May 2022

Based on hashtag analysis of journalist requests the Cost of Living crisis was a dominant theme for May 2022. The #platinumjubilee is a less than once-in-a lifetime event and is getting plenty of journalists requesting contributions around jubilee themed events and activities.

April 2022

Cost of living crisis and the HRT shortage emerged as topics in April 2022.

March 2022

February 2022

January 2022

Seasonal themes around Travel, and Valentines Day.

December 2021

Covid and Omicron were unwanted themes in December with NHS and Mental Health featuring regularly as related topics.

November 2021

November sees Black Friday which is an annual event in the UK now, usually occurring on the fourth Friday in November.

October 2021

October 2021 saw the COP26 climate conference, with Christmas and Travel themes also strong.

September 2021

In the early Autumn the data from #journorequest shows journalists turning their attention to Christmas stories, with product reviews, gift guides and Christmas stories.

Journalists sticking around on Twitter

One of the most popular hashtags on Twitter for journalists is #journorequest, which – as readers here will know – allows journalists to find sources, experts, or stories for their articles. But has the use of this hashtag changed since Elon Musk took over Twitter in October 2022?

We analysed the data and found that the number of journalists using #journorequest has remained broadly stable since the Musk acquisition.

The chart below shows the monthly count of individual journalists using #journorequest from April 2022 to March 2023. There is no significant increase or decrease in the trend, despite all the controversial changes that Musk has introduced to the platform.

This suggests that journalists are continuing to find value in using #journorequest on Twitter to connect with potential sources and stories.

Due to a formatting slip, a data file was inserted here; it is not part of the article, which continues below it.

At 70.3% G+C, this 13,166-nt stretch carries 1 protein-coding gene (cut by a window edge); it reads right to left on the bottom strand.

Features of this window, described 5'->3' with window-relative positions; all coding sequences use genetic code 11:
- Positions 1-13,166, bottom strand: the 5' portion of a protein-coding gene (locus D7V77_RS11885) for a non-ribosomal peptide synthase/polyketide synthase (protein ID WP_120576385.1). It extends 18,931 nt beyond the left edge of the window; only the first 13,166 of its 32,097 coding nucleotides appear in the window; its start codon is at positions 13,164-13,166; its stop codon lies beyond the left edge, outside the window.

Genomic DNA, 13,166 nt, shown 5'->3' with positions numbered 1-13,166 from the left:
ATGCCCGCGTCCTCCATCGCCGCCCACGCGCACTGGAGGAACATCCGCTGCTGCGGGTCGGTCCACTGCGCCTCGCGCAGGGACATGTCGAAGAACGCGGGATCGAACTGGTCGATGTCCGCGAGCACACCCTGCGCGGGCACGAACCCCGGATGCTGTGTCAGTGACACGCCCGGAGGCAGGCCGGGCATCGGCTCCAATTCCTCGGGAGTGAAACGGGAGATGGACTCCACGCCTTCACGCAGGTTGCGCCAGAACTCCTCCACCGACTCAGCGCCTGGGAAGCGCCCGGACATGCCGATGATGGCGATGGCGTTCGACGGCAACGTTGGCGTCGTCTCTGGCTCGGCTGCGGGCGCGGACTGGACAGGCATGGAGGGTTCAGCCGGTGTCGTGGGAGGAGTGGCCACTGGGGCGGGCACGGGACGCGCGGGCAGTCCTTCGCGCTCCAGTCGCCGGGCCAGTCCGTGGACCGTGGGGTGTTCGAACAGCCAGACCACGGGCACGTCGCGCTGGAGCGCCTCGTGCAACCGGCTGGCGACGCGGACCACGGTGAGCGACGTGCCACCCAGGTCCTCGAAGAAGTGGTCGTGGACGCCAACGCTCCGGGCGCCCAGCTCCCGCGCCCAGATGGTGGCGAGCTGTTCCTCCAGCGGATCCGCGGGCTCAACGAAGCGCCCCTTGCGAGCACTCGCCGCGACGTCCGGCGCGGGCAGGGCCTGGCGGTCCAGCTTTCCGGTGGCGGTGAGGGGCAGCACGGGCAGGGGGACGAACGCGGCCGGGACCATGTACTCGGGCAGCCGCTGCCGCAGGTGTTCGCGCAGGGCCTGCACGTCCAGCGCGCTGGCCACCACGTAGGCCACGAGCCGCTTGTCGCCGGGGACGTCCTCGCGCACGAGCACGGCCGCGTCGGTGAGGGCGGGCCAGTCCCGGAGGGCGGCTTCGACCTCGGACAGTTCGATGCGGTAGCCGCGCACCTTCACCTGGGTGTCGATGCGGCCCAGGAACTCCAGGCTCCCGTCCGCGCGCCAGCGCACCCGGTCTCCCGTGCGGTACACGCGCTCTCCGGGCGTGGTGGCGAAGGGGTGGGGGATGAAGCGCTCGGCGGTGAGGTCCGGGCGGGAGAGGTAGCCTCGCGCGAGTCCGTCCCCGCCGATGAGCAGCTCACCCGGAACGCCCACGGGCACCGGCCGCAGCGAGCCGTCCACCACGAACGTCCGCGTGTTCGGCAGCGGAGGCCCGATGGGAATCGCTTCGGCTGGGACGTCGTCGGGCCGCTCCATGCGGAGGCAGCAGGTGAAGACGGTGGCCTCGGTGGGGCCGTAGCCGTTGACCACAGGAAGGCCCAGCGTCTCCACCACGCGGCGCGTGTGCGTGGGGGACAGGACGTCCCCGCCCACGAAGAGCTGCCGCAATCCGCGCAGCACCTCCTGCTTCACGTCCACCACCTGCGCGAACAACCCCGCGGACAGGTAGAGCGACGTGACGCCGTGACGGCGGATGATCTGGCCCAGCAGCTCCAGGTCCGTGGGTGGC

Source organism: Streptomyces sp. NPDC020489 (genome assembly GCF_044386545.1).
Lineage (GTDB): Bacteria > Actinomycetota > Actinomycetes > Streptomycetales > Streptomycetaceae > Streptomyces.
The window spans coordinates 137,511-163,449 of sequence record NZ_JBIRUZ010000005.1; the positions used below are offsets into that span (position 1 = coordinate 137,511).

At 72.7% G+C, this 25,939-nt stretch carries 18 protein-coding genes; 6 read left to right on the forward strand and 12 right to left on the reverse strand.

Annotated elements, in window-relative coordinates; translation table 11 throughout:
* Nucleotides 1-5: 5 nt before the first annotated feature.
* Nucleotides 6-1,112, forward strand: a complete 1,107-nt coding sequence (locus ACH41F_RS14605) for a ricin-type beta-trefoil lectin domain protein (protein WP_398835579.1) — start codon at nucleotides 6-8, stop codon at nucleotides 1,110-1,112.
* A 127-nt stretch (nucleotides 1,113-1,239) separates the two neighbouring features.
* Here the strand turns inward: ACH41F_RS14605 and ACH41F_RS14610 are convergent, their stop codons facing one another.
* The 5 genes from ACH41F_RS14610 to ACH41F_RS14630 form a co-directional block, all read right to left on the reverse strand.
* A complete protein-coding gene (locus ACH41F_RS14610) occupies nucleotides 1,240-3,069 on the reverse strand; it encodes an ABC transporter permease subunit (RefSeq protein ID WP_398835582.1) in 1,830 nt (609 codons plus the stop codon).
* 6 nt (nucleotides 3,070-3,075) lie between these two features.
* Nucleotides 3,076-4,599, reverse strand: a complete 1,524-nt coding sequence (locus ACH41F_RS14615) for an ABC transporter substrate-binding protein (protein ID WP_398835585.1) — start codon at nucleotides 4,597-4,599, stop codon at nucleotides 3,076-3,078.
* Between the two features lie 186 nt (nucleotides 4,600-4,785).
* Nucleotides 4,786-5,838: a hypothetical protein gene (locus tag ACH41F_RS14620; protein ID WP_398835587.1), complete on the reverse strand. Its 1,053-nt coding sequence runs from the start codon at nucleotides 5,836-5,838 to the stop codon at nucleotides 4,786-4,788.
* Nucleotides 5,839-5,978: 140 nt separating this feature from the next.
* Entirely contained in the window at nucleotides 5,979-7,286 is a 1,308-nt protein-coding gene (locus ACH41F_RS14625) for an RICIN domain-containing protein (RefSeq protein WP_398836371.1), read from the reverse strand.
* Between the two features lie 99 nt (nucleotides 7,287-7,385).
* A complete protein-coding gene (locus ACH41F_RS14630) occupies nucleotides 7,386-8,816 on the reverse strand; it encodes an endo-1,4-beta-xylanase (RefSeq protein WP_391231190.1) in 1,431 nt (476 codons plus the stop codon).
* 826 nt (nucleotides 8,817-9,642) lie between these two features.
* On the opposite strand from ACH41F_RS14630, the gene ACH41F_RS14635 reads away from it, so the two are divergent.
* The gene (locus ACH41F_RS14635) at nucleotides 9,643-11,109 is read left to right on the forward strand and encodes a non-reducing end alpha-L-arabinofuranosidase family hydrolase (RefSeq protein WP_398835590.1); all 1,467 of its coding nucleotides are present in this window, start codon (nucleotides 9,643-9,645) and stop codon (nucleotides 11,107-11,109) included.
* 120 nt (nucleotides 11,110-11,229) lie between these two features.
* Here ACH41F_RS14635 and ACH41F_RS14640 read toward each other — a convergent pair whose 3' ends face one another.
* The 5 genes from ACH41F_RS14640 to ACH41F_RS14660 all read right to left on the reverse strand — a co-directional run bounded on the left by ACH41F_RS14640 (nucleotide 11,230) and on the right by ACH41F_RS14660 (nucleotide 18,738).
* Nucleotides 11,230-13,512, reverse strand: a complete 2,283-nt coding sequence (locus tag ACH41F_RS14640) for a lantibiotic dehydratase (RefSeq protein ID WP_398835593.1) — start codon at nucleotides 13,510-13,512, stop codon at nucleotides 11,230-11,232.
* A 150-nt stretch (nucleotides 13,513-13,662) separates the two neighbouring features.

At Dot Star Media we monitor the #journorequest hashtag 24/7 for journalist requests, and send alerts to subscribers for relevant opportunities – helping people respond to journalists promptly and win media coverage. Journalists can also submit requests to our network of public relations professionals, charities, businesses and academic institutions through our free journalist enquiry form.

Responding to media requests – the basics

What is a media request?

Journalists writing stories often search for insights, remarks, or interviews from organisations in the sector they are covering. Many journalists post these requests on social media, forums, or specialised platforms.  These requests are referred to as media requests, or journalist enquiries. Responding to media requests can be a swift and simple way to get your organisation highlighted in the media.

Media request alerts in an email client inbox

Who do journalists want to hear from?

All sorts. The kind of organisations journalists seek information from is varied and includes businesses, academia, think-tanks, individual experts, authorities and charities. The actual information or comment sought very much depends on the story.

Who can respond to a media request?

Anyone who can genuinely help a journalist with their story can respond to media requests. In practice many organisations find that hiring a PR agency, who are experts in reviewing and responding to media requests, works well. Business owners can also receive and respond to journalist enquiries directly. Either way, responding to media requests is an established and effective way to earn print and online media coverage in newspapers, consumer magazines and trade titles.

How to respond to media requests?

When responding to media requests it helps if you put yourself in the journalist’s shoes and consider the audience that they are writing for. These tips make it easier for a journalist to work with you:

Be relevant:
Journalists frequently complain about off-topic pitches. Read the request carefully – we suggest reading it twice – then make sure your response is relevant to the journalist’s request.